RACE + DISABILITY Recordings
RACE + DISABILITY recordings of past programs
FISA Foundation, The Heinz Endowments and The Pittsburgh Foundation are partnering to strengthen our work at the intersection of race and disability, and to better address the needs of people of color with disabilities.
We hosted a series of webinars since March, 2021 and the recordings and materials are posted below.
Jump to a recording:
- Embodied Injustice: Race, Disability and Health
- 2022 Virtual Conference on Race + Disability
- SCRAPING BY: Financial Hardship for People with Disabilities
- Panel Discussion: Race + Disability
- Early Childhood Suspensions and Expulsions: Pushing out kids of color and kids with disabilities
- Digging Deeper: School Policing in Allegheny County
- Race + Disability: The Student Experience of School Policing
- Race, Disability, Organizational Culture, and Social Change: Promising Practices from Centers for Independent Living
- Dismantling the School-to-Prison Pipeline for Students of Color and Students with Disabilities
- School-to-Prison Pipeline: Examining the Role of Police in Schools and the Impacts of Policing on Students of Color and Students with Disabilities.
- Fostering Cultural Humility in Disability Services
- Inside-out work: Embedding racial equity in organizational culture
- Meeting the Needs of Human Trafficking Victims with Disabilities
- From Classroom to Dorm Room: Serving Survivors with Disabilities on Campus
- Transformative Justice in the Lives of Survivors with Disabilities
Embodied Injustice: Race, Disability and Health
Author Mary Crossley takes stock of the sometimes-vexed relationship between racial justice and disability rights advocates and interrogates how higher disability prevalence among Black Americans reflects unjust social structures. For example, these groups share harsh histories of medical experimentation, eugenic sterilizations, and health care discrimination. Yet the similarities in inequities experienced by Black people and disabled people and the harms endured by people who are both Black and disabled have been largely unexplored.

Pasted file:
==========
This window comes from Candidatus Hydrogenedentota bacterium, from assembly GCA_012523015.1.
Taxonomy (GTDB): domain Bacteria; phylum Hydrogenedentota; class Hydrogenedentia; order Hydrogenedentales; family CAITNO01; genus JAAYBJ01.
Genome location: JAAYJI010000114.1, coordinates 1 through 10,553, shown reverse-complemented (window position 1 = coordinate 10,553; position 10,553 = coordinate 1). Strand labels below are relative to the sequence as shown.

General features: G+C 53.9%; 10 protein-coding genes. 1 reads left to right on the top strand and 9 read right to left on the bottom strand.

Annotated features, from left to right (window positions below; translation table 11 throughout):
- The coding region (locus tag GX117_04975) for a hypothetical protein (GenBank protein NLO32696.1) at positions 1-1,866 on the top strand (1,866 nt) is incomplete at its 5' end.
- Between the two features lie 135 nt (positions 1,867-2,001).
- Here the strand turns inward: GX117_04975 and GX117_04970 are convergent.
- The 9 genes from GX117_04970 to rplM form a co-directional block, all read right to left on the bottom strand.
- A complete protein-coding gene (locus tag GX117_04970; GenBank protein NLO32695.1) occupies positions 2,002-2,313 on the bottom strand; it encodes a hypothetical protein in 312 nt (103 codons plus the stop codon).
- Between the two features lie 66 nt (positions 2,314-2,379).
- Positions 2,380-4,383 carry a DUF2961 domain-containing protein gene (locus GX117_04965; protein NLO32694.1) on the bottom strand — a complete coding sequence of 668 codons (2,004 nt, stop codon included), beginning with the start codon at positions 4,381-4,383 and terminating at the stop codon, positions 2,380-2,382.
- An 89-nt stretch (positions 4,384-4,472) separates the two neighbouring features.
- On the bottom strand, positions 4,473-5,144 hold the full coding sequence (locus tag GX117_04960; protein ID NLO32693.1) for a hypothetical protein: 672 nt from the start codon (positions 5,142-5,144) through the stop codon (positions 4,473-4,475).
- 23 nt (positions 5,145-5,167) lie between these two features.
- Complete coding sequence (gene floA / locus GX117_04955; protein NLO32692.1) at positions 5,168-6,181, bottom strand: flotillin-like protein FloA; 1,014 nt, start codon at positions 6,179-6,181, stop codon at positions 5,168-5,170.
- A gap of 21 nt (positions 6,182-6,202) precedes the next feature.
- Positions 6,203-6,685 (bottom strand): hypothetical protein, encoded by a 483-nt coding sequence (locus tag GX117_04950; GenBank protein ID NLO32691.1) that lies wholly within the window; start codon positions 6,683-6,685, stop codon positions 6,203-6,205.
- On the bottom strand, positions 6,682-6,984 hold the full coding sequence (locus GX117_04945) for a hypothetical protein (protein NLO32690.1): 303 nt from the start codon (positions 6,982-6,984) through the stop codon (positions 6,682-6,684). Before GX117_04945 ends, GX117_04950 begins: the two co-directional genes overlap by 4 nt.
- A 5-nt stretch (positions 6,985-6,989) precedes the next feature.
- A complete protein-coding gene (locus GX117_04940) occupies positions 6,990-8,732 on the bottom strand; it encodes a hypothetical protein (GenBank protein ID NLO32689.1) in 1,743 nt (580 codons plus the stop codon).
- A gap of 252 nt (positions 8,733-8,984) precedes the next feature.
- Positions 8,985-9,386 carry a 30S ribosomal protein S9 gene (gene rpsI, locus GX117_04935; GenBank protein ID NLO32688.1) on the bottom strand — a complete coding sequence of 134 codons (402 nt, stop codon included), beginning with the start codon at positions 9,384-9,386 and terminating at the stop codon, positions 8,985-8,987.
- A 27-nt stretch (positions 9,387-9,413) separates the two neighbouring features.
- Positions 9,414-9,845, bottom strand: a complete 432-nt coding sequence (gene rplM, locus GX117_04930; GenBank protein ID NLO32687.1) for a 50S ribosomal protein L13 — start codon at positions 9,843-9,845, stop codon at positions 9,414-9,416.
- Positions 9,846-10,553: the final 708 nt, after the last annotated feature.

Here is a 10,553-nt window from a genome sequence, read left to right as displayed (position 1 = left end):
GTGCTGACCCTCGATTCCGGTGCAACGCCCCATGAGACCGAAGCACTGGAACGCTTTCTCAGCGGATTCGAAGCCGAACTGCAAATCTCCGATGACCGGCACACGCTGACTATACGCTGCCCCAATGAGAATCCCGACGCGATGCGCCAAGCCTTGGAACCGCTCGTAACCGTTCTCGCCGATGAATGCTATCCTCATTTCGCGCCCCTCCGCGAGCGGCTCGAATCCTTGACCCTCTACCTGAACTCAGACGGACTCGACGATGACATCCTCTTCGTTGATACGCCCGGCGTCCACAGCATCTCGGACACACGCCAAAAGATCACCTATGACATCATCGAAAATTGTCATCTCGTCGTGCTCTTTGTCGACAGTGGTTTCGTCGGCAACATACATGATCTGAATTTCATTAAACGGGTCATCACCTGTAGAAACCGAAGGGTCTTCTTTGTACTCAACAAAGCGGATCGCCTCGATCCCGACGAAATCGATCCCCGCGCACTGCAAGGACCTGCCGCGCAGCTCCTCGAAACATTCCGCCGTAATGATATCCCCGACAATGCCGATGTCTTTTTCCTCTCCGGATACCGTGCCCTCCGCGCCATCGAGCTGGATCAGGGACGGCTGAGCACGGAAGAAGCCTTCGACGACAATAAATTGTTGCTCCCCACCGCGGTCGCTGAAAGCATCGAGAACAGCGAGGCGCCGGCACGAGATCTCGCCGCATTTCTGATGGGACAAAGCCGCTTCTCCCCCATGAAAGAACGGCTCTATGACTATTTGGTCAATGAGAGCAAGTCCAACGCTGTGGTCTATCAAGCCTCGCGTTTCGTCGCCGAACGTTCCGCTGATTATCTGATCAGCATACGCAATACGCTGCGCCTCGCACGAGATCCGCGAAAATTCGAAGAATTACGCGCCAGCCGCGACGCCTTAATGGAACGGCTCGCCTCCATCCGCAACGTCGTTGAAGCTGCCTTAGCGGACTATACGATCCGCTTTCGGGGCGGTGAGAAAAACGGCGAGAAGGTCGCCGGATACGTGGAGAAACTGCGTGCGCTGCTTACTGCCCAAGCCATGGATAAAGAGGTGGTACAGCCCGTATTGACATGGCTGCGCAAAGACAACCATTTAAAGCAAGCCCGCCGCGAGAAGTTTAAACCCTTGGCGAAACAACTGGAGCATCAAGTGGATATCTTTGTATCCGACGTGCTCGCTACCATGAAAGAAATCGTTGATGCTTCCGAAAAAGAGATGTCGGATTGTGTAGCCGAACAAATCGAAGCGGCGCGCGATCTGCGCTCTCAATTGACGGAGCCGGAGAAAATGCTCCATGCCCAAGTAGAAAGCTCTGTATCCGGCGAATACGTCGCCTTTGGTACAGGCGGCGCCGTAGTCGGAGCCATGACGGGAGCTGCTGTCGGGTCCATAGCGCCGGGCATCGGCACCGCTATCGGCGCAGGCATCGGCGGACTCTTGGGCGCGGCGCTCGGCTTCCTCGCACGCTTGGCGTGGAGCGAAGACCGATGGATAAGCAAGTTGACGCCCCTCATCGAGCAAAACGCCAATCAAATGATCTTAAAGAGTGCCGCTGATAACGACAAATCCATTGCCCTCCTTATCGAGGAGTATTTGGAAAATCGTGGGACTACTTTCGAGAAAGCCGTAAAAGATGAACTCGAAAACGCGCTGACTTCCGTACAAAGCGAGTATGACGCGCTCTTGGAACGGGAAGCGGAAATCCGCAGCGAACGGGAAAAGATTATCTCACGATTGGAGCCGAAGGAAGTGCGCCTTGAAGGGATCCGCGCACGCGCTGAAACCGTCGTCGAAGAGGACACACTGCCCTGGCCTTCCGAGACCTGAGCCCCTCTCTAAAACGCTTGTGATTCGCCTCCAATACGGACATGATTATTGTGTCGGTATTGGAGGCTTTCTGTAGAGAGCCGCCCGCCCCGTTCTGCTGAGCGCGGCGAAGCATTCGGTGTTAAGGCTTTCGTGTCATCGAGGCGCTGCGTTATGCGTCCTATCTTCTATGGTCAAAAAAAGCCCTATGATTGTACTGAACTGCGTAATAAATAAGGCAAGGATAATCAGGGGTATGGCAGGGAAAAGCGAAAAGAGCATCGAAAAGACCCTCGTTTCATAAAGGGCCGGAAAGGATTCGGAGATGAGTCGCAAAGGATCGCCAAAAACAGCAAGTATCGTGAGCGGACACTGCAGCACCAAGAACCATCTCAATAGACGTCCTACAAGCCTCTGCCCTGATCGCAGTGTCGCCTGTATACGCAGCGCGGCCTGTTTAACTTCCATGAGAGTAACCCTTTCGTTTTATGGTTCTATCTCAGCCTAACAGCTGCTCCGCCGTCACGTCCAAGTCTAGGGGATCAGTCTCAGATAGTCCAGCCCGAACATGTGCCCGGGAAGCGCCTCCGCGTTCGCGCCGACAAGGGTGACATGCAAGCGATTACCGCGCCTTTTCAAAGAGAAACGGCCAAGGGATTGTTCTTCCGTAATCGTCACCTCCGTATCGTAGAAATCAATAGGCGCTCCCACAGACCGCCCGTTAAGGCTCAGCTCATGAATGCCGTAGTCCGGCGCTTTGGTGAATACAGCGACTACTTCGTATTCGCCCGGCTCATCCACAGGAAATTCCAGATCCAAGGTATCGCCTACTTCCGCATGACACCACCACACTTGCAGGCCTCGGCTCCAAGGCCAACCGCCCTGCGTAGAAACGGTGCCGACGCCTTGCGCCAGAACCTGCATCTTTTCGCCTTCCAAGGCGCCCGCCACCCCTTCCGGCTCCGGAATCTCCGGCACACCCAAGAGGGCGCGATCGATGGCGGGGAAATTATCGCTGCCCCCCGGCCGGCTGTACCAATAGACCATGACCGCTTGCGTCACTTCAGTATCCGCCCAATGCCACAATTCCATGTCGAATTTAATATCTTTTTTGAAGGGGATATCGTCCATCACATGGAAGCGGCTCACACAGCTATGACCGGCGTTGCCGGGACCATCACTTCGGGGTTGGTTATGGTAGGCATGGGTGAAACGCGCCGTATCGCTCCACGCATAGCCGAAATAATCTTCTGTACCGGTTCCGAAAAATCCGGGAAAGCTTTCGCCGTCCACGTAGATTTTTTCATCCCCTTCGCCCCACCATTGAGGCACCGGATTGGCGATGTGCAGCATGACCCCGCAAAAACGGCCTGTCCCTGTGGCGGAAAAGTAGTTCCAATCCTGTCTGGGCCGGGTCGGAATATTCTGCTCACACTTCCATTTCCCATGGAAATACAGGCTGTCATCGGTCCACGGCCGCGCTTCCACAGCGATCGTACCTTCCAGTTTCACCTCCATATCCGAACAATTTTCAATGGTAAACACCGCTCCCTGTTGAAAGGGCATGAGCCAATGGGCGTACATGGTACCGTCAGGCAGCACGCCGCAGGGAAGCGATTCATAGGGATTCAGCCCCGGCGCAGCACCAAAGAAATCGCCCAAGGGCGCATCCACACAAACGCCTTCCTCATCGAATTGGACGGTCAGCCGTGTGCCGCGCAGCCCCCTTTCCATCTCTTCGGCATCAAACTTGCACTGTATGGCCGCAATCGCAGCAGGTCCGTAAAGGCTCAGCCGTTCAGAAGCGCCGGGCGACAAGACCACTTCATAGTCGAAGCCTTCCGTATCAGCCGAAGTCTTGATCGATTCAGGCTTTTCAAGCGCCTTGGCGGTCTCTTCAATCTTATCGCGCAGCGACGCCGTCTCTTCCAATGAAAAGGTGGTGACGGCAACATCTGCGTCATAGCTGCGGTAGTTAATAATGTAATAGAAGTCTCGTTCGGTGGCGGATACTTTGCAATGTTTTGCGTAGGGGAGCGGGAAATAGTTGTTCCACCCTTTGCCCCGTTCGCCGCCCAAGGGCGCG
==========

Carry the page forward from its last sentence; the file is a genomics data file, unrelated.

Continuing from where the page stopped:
Mary Crossley is a Professor of Law and John E. Murray Faculty Scholar at the University of Pittsburgh School of Law. She is a member of the Pennsylvania State Advisory Committee to the U.S. Commission on Civil Rights and is widely published on health-related inequity. In this hour-long lecture, she shares excerpts of her book, Embodied Injustice, and suggests reforms to advance health equity for disabled people, Black people, and disabled Black people. The lecture is followed by a conversation with Kristy Trautmann, Executive director of FISA Foundation.
2022 Virtual Conference on Race + Disability
PeoplesHub and FISA Foundation, with support from The Heinz Endowments and The Pittsburgh Foundation, convened a half-day virtual conference to continue the conversation about intersectional justice.
For ease of reference, the event recording is divided into three sections:
Part 1: Welcoming remarks
Funder panel: Why are we still talking about Race and Disability?Presenters: Kristy Trautmann, Executive Director, FISA Foundation; Carmen Anderson, Interim Vice President of Learning, The Heinz Endowments; Michelle McMurray, Vice President, Program and Community Engagement, The Pittsburgh Foundation
Keynote: Understanding Disability as Political in Anti-Ableism Work
Presenter: Dustin Gibson, Director of Access, Disability and Language Justice at PeoplesHub
Part 2: Panel Discussion: Strategies to Fight Ableism in a Moment of Opportunity and Despair